A few days ago, Trevor Noah interviewed the blonde, millennial, controversial conservative Tomi Lahren on The Daily Show. During the half hour segment, Noah made efforts to genuinely understand Lahren’s thoughts and opinions on topics such as the Black Lives Matter movement, Trump’s future presidency, and immigration laws.

Trevor Noah, hollywoodreporter.com

One “issue” Lahren currently has, is Colin Kaepernick’s decision to protest the National Anthem, which has been a debatable subject of conversation for months. Lahren says that while she believes in Kaepernick’s first amendment right to protest, she also believes that she is exercising that same right by criticizing his method of protesting.

She went on to say that she thinks Kaepernick “went about [his protesting] the wrong way.” Noah, puzzled, sincerely asked, “What is the right way? How should a black person protest? If I march in the streets, people say I’m a thug, If I go out and I protest, people say that it’s a riot. What is the right way for a black person to get attention in America?”

I understand Noah’s confusion. It’s frustrating to hear constant criticism about the way in which  black people have expressed their grievances. Typically, if I don’t agree with the way something is done, I have an alternative in mind. Some people in Washington, D.C. drive to their destination, but I personally think that can be dangerous, and cause even more traffic and accidents. I think walking and/or taking the metro is be more feasible. If I say to someone”Don’t drive in DC.” The person with who I am speaking will most likely be waiting for a follow-up suggestion. I would then say, “Instead, you might want to invest in a metro card.”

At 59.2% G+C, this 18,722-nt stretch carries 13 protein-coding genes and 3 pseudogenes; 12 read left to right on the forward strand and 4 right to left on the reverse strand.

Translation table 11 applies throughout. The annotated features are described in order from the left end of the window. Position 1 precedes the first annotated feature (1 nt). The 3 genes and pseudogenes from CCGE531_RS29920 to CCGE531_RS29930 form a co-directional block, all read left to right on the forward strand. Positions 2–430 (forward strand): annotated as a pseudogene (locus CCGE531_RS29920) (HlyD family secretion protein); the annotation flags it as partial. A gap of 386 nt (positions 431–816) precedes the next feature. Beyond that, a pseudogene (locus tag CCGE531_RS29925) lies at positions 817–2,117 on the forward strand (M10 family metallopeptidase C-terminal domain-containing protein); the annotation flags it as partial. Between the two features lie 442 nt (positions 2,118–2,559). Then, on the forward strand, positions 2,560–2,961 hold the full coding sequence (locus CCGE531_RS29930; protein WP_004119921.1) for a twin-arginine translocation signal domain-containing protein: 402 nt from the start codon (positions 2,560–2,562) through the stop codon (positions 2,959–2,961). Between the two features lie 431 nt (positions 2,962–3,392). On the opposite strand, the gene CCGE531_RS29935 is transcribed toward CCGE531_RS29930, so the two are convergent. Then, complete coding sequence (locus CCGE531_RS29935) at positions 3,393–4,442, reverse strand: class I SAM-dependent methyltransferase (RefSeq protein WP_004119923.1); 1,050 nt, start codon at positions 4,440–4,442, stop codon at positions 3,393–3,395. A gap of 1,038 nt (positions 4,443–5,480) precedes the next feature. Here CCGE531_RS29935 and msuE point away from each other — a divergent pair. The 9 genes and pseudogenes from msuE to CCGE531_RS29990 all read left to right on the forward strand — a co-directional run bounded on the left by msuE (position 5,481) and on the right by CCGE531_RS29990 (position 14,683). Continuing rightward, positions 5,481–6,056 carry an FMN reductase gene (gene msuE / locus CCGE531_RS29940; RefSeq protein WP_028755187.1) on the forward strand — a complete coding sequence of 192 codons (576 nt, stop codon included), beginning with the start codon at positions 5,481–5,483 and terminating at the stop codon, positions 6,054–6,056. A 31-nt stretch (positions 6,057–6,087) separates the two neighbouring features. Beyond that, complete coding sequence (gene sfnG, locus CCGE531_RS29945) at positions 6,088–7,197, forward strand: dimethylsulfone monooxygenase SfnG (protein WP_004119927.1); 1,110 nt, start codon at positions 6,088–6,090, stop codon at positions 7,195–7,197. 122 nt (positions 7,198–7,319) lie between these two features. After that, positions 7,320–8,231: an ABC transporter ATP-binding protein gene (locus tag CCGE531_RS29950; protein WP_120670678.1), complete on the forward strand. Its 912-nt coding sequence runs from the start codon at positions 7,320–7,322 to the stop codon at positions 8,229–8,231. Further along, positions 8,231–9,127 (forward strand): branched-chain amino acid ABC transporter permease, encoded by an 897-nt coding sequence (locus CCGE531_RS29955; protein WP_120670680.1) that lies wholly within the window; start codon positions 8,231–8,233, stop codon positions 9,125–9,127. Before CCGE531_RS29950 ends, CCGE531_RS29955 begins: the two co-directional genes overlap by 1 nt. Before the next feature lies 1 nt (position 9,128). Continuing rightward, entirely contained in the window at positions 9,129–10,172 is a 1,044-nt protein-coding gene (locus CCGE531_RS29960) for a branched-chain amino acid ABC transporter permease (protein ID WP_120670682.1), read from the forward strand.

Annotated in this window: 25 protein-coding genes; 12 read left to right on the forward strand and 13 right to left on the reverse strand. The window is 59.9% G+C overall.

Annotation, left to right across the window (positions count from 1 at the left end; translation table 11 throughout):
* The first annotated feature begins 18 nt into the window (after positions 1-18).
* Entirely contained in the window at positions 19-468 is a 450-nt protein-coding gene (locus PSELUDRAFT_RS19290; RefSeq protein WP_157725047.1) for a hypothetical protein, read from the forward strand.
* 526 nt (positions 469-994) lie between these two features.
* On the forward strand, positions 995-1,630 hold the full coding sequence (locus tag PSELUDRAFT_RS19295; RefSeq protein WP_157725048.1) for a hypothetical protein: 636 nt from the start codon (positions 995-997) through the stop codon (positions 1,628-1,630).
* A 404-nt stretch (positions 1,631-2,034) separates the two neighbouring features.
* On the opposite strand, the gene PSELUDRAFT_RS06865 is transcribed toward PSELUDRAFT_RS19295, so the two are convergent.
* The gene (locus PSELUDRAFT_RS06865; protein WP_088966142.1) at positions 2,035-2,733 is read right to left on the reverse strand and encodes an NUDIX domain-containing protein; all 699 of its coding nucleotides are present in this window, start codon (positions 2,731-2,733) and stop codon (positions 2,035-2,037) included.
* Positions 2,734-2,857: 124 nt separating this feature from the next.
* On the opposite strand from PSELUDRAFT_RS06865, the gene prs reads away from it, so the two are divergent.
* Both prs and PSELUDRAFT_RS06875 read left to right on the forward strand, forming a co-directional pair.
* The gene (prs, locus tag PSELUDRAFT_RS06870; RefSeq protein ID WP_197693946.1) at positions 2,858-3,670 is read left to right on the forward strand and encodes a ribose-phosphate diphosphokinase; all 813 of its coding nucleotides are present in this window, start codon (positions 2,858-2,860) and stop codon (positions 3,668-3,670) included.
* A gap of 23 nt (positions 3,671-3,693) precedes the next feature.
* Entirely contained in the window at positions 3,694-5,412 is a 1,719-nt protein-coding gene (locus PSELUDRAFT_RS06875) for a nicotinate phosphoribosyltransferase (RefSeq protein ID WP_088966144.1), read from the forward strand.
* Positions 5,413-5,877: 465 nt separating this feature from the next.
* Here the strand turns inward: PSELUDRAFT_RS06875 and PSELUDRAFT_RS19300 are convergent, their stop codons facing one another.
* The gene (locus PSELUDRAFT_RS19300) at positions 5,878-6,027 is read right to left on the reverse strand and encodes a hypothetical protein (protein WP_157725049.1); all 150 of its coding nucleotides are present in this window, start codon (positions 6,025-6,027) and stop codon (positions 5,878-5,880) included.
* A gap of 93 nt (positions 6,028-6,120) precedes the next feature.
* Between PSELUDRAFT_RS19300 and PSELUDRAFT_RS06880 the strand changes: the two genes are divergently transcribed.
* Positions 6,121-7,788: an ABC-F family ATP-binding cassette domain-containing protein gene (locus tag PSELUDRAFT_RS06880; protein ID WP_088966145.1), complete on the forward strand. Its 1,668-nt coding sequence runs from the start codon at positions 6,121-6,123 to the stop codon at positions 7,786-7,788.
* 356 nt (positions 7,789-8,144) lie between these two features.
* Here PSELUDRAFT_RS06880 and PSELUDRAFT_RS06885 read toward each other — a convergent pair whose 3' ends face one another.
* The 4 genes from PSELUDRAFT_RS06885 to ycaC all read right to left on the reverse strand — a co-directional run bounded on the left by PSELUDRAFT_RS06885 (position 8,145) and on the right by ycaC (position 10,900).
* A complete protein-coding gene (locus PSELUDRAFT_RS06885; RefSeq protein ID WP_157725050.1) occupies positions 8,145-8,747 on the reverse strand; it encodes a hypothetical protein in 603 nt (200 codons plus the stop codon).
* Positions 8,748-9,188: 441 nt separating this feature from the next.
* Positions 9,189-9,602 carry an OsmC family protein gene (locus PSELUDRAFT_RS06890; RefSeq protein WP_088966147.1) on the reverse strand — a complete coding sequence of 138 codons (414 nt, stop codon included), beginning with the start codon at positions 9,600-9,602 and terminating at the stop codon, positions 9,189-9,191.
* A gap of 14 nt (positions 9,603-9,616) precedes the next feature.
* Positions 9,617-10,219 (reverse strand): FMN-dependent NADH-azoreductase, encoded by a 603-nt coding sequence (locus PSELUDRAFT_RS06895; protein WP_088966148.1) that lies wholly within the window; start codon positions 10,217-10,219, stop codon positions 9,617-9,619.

Those who disagree with the way black people have repeatedly responded to injustices, I am patiently waiting for your ‘instead’.

People brain-storm solutions when they care. Some may invest a little extra time when it matters. And if you can only think of problems, instead of offering solutions, do black lives matter to you?


To continue the conversation:

For Trayvon, how should black people protest?

For Mike Brown, how should black people protest?

For Eric Gardner, how should black people protest?

For Freddie Gray, how should black people protest?

For Sandra Bland, how should black people protest?

For Tamir Rice, how should black people protest?

For the Charleston victims, how should black people protest? 

For Rekia Boyd, how should black people protest?

For Philando Castille, how should black people protest?

For Alton Sterling, how should black people protest?

For Walter Scott, how should black people protest?


Since Lahren clearly can’t answer the question, can you?

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